Several complications are associated with extraction of impacted mandibular third molars.[4] These can be pain, swelling, excessive bleeding, infection and reduced mouth opening; however, neurological complications involving the inferior alveolar nerve (IAN), buccal nerve and the lingual nerve are seen as the most severe postoperative complications after removal of a mandibular third molar.[2],[6],[7],[8],[9],[10],[11],[13],[14],[17],[19],[20],[21],[22],[23],[24],[25] According to various surveys, the rate of these neurological complications has varied from 0.5-1% for cases involving permanent damage and 5-7% for cases involving temporary damage.[6],[11],[14],[17],[20],[26],[27] The risk increases dramatically when there is an intimate relationship between IMTM and IAN canal.[6],[7],[8],[9],[10],[16],[20],[21],[22],[24] In these cases, the incidence of temporary damage to the inferior alveolar nerve rises to about 30% of extractions.[10],[16],[20],[27] In order to minimise number of complications during mandibular third molar extraction, several classifications have been developed that are assessing the difficulty of surgical procedure and helping to create an optimal treatment plan. The most popular are Winter's and Pell and Gregory's systems who are classifying the inclinations and positions of the third molars based on the relation among the dental longitudinal axis, occlusal plane and ascending mandibular ramus. These systems have been extensively adopted and applied in clinical practice.[1],[2],[21] An accurate radiographic topographic diagnosis is necessary to evaluate all possible problems related to a third molar extraction.[5],[18],[20],[21],[24] A preoperative radiograph is undoubtedly an essential tool for diagnosis and surgical management because it provides valuable information about the tooth position, the number/morphology of the roots and, especially, the relationship of the tooth to adjacent structures.[1],[5],[8],[9],[13],[15],[16],[19],[25],[28],[29]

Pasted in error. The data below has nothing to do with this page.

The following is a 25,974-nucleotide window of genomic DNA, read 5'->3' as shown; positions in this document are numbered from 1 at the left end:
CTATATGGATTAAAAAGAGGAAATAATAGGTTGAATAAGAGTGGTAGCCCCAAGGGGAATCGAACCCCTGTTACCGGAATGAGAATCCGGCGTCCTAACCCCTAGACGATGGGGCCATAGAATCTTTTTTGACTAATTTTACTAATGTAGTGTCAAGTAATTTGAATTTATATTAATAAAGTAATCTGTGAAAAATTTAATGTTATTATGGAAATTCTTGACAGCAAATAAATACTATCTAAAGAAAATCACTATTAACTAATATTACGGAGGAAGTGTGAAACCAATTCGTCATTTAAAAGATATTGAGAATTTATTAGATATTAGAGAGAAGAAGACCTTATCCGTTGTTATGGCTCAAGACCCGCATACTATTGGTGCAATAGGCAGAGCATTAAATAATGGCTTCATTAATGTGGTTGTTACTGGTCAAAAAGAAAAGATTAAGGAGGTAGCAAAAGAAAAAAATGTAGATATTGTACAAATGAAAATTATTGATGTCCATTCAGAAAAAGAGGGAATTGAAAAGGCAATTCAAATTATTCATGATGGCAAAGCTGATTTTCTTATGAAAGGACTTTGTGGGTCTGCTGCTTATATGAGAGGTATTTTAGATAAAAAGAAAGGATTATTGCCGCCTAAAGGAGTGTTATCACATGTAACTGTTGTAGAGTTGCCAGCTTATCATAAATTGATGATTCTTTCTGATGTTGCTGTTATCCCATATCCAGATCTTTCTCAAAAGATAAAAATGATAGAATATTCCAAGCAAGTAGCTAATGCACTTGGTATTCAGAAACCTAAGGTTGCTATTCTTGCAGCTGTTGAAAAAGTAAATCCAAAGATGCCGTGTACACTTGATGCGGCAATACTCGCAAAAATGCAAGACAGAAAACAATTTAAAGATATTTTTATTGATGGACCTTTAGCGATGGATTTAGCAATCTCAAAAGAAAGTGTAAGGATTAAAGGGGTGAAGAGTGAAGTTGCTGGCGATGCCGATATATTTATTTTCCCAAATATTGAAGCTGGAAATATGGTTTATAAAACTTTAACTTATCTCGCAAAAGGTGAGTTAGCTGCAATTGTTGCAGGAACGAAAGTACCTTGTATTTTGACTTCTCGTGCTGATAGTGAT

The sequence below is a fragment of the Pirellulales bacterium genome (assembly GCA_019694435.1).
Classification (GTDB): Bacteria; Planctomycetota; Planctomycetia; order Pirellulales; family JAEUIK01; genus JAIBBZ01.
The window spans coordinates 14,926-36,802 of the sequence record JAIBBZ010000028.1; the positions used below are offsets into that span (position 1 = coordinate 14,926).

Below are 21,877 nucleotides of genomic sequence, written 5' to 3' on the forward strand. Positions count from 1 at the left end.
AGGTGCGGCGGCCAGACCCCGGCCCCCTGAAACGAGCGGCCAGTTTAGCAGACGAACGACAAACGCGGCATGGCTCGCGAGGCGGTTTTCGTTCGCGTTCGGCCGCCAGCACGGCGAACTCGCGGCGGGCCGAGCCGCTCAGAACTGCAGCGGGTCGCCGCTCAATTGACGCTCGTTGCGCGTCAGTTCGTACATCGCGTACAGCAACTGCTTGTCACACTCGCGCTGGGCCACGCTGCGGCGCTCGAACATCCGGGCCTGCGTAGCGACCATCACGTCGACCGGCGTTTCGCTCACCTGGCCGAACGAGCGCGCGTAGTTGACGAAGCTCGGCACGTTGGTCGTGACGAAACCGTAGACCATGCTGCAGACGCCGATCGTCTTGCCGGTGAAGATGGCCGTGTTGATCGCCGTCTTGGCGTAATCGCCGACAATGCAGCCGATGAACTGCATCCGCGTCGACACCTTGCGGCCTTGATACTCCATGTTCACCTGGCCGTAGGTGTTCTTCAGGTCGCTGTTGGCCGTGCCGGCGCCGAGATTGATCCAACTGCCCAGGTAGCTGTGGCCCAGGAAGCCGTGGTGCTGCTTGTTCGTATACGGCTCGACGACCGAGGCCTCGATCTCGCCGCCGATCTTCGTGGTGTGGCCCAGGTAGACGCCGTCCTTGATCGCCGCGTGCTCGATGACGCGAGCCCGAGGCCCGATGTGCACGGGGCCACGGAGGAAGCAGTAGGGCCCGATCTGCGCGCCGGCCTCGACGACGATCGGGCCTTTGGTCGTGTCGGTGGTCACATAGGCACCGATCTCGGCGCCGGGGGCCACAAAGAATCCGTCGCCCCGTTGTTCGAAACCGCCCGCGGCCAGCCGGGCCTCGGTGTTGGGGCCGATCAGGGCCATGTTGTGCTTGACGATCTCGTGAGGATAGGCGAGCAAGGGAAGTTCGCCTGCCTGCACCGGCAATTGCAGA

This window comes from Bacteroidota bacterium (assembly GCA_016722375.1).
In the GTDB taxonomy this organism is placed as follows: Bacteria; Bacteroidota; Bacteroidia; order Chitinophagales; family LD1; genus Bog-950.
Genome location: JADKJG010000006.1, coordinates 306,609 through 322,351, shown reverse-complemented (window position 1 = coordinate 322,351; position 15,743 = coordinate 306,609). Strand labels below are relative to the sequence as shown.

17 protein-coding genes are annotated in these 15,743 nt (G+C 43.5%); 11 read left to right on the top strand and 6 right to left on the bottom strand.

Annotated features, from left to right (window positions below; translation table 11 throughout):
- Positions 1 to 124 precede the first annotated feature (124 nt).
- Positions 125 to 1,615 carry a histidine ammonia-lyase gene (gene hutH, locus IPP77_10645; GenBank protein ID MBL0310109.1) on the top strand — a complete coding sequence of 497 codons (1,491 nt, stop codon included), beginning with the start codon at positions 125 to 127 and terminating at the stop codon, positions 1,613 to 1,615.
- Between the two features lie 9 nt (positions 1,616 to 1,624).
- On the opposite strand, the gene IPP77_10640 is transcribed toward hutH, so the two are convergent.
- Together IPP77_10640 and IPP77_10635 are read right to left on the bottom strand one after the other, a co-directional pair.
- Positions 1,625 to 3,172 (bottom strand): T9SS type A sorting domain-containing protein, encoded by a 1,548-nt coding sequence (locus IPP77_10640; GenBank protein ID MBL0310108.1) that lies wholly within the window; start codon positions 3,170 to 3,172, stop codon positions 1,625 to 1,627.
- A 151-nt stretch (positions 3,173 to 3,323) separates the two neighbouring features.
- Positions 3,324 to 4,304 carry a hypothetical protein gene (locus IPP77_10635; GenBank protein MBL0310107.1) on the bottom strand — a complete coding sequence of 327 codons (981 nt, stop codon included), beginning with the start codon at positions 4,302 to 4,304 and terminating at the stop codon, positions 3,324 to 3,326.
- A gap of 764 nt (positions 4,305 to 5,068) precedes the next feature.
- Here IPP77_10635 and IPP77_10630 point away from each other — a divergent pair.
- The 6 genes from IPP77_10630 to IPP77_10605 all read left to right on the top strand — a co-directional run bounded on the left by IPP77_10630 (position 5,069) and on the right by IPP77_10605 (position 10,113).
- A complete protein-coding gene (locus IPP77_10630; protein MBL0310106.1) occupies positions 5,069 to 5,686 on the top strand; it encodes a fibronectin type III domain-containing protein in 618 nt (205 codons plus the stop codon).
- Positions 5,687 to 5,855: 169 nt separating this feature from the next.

Periapical radiographs have been used for many years to assess the jaws during impacted teeth surgery.[1],[11] The dental panoramic radiograph or orthopantomograph (OPG) is the most commonly used radiograph by oral and maxillofacial surgeons to view impacted mandibular third molars and estimate the risk of damage to the inferior alveolar nerve.[6],[9],[10],[11],[14],[16],[17],[18],[19],[21],[22],[23],[24],[27],[29] The major advantages of OPG are the broad coverage of oral structures, relatively low radiation exposure, and relatively inexpensive of the equipment. The major drawbacks of OPG are: lower image resolution, high distortion, and presence of phantom images.[1] Several investigators have described the anatomic relationship of the IMTM root and IAN canal and have identified several radiologic signs.[13] Studies suggest that seven specific signs observed on OPG (darkening of roots; deflection of roots; narrowing of roots; bifid root apex; diversion of canal; narrowing of canal; interruption in the white line of the canal) are reliable ways to assess the relationship between the IMTM and IAN canal. However, the presence or absence of these radiographic signs does not always determine the possibility of injury to the inferior alveolar nerve (IAN).[5],[6],[29] The OPG image does not always provide reliable data on the precise relationship between the anatomical structures as it is two-dimensional and presents distortions.[6],[7],[9],[17],[18],[23],[29]